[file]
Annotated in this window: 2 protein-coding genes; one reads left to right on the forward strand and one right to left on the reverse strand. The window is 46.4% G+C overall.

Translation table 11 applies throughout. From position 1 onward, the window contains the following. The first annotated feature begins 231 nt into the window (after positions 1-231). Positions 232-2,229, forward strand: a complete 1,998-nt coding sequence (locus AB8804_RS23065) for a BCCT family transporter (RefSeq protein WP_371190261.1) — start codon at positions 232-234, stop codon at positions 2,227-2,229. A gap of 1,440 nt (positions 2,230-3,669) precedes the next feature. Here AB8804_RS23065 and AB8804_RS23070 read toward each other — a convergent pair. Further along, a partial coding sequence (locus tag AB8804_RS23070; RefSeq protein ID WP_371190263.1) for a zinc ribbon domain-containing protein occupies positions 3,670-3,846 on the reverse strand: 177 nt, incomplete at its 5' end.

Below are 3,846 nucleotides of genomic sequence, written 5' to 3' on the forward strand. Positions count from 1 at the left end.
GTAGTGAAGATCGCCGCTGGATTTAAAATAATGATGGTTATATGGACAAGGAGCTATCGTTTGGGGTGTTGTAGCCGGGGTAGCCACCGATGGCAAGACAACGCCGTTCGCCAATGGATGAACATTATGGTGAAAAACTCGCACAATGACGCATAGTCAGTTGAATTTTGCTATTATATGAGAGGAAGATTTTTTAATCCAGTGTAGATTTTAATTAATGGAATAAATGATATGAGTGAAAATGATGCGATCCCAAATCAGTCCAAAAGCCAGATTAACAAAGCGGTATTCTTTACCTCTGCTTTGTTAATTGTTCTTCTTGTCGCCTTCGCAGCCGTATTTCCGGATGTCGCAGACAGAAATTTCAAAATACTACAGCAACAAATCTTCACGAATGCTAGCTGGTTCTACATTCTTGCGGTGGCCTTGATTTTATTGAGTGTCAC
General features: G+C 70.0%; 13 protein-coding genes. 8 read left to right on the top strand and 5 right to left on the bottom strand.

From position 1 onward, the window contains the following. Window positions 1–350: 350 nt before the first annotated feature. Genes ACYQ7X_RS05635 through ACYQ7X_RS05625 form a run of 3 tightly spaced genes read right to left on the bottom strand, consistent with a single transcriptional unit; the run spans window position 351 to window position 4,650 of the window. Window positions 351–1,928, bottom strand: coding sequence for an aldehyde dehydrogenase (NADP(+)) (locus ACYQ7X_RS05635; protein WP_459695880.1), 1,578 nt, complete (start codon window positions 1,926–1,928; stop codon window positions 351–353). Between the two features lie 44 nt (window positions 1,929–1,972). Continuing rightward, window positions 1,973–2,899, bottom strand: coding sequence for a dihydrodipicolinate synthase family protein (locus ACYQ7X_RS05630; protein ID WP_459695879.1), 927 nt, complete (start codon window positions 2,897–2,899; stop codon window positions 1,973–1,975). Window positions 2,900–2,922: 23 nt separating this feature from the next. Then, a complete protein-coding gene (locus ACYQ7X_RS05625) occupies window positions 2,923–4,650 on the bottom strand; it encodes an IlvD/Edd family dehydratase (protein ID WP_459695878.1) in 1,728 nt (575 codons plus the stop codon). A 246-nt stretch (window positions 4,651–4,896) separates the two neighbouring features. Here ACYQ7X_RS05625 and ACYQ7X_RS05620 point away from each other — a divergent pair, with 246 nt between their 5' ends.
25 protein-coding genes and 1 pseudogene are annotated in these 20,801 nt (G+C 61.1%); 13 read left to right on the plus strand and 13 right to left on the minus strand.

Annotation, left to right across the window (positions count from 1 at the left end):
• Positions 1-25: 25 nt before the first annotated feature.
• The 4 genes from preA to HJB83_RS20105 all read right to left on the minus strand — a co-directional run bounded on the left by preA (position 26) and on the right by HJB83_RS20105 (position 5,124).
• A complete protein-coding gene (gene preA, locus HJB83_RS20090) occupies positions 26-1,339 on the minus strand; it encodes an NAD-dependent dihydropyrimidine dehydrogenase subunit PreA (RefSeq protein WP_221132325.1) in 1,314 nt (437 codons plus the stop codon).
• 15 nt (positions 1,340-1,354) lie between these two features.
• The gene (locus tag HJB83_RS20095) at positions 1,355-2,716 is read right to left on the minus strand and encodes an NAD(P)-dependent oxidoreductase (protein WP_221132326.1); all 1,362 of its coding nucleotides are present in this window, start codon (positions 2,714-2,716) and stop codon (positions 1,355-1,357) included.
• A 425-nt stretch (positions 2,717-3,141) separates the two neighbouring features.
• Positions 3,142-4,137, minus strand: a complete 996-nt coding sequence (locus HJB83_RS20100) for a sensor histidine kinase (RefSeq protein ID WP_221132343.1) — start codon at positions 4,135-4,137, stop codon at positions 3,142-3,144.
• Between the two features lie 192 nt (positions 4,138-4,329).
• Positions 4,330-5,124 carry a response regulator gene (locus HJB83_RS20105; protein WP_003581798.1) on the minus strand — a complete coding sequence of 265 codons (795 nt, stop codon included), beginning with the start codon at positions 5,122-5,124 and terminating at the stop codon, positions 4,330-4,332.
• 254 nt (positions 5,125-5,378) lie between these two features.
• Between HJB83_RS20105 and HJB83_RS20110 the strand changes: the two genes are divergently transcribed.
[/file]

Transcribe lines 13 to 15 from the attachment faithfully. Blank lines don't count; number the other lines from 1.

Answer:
• The gene (locus tag HJB83_RS20095) at positions 1,355-2,716 is read right to left on the minus strand and encodes an NAD(P)-dependent oxidoreductase (protein WP_221132326.1); all 1,362 of its coding nucleotides are present in this window, start codon (positions 2,714-2,716) and stop codon (positions 1,355-1,357) included.
• A 425-nt stretch (positions 2,717-3,141) separates the two neighbouring features.
• Positions 3,142-4,137, minus strand: a complete 996-nt coding sequence (locus HJB83_RS20100) for a sensor histidine kinase (RefSeq protein ID WP_221132343.1) — start codon at positions 4,135-4,137, stop codon at positions 3,142-3,144.